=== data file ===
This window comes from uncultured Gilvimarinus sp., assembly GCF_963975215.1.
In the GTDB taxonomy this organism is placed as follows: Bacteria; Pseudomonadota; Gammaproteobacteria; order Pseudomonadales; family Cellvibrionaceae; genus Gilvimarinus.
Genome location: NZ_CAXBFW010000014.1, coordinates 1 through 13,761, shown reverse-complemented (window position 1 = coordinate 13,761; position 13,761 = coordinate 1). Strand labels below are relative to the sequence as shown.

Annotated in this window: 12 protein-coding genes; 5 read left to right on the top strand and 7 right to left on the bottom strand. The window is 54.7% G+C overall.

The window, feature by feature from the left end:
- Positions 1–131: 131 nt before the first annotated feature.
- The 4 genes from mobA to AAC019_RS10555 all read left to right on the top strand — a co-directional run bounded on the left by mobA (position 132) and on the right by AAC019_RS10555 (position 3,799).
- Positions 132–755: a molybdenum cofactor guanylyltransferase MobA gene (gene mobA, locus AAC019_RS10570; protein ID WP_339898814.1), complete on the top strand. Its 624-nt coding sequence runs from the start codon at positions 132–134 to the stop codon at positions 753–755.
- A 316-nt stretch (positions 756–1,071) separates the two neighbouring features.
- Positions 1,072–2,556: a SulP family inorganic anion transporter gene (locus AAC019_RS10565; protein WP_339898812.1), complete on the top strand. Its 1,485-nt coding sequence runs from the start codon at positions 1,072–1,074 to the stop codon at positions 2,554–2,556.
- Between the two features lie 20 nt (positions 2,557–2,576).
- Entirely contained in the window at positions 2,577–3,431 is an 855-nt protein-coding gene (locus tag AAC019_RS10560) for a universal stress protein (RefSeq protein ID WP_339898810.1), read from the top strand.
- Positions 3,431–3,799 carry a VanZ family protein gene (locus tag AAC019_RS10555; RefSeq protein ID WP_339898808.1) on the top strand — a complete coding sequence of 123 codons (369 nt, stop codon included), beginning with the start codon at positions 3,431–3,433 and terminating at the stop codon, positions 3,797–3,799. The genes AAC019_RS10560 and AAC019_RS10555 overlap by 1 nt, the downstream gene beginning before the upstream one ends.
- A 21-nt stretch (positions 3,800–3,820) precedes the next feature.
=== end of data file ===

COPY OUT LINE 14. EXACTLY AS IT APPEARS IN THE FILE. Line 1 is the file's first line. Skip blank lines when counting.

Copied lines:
- A 21-nt stretch (positions 3,800–3,820) precedes the next feature.